O’Reilly: In the “Impact” segment, it’s crunch time for tax cuts in Congress. One of the main arguments against the big tax cut is the solvency of Social Security, but are we paying for the government’s sins?
Joining us now from Washington is Mike Tanner, the director of the Cato Institute’s project on Social Security privatization.
Now in — and please correct me if I’m wrong because this is such a murky thing. The government has taken in trillions of dollars over the last 50 year in Social Security payroll taxes from the workers, from us. We just give — keep giving them money. Yet, instead of investing that money and getting a return, what have they done with it, Mr. Turner — Mr. Tanner?
Tanner: Well, in essence, it goes to purchase government bonds, and the money from the purchase of the government bonds becomes general tax revenue and is spent by the federal government on whatever it is the federal government does.
O’Reilly: All right. So let me stop you there. This is great. So they take the payroll money from all of us. They buy government bonds, which yield 5, 6 percent, in that range, right?
Tanner: Well, they only yield it in a technical sense because the government promises to pay itself interest.
Tanner: But it’s not any sort of actual transfer of cash. It’s all a bookkeeping function.
O’Reilly: But the actual money that they take out of the Social Security fund flows right into the general fund, and it’s spent on Jesse Jackson’s tax‐exempt organizations and everything like that, right?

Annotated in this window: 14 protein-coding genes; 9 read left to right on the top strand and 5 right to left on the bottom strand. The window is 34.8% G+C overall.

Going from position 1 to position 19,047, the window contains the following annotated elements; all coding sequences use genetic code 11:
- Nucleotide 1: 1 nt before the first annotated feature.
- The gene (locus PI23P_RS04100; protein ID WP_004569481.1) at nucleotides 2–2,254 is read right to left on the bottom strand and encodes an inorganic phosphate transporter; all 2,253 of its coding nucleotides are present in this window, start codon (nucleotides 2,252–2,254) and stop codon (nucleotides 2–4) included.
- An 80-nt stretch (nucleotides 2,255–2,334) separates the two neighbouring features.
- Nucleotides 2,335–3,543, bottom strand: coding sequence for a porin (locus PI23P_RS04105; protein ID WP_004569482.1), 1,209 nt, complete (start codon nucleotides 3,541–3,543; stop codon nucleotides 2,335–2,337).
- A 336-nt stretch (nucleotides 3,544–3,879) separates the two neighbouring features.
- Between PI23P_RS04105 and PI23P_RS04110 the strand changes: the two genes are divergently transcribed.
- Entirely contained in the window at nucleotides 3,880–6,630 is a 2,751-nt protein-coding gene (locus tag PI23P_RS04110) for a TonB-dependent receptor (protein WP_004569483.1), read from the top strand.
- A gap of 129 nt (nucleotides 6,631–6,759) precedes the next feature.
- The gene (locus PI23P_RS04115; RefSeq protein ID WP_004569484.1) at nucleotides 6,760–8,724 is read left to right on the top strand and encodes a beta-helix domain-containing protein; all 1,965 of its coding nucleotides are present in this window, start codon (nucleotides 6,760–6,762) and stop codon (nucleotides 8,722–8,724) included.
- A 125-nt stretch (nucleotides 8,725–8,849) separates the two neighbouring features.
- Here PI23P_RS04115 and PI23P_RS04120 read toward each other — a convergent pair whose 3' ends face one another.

Tanner: Well, it’s spent on whatever the federal government does.
O’Reilly: This is out — but this is crazy because if they had invested that money in anything for 50 years, all of those trillions of dollars would have brought more money back into the Social Security fund, right?
Tanner: Well, that’s right. Now it’s really only since 1983 that they’ve had large accumulated surpluses within the Social Security system.
O’Reilly: All right. So that’s 18 years. We could have been making pretty good money, right?
Tanner: Well, that’s right. It — but you don’t — you’ve got to be careful. You don’t want the government to be doing that investing.
O’Reilly: Oh, I don’t want — I don’t — all I — all I want…
Tanner: … proposed that individuals do that investing…
Tanner: … through private individual accounts like President Bush has proposed.
O’Reilly: Fine. We’ve got to stay away from that right now, but what I’m trying to say is that the — they’re saying we don’t have enough money for Social Security to cover the payments of the baby boomers, and the reason is that they have mismanaged that money, taken the money, and spent it on other things. They’re are not telling us the truth.
Tanner: Well, you’re absolutely correct in that that money is not really there. When they talk about a trust fund…
Tanner: … they’re talking about a collection of IOUs. Now even if every IOU in that trust fund is redeemed, Social Security will still be some $21 trillion debt.
O’Reilly: Right, but if they had…
Tanner: So this wouldn’t solve the whole problem.
O’Reilly: … invested the payroll tax that they have taken us for 50 years — and you say it only had a big surplus for 18 years — invested it 5in gold bars, in anything, they would have had money coming back in. That’s — that’s what the government is supposed to do, manage the money. We got — we need more from you guys.”
Tanner: Well, in essence, that — that’s exactly right. There is no savings or investment of any money in Social Security, neither the…
Tanner: The money is either paid out to beneficiaries, or it’s spent by the government.
O’Reilly: So payroll tax — Social Security money is supposed to be available to you and to me and to everybody watching, was spent on the Citizenship Education Fund and all these other things.
Tanner: On everything the federal government does. No — none of it — when you pay $1 in Social Security taxes, you have to understand, none of that money is saved for your retirement bill in any way.
O’Reilly: For Social Security. All right. Bingo! Mr. Tanner. Thank you very much.
Tanner: It’s a pleasure.
O’Reilly: I hope everybody understands it now.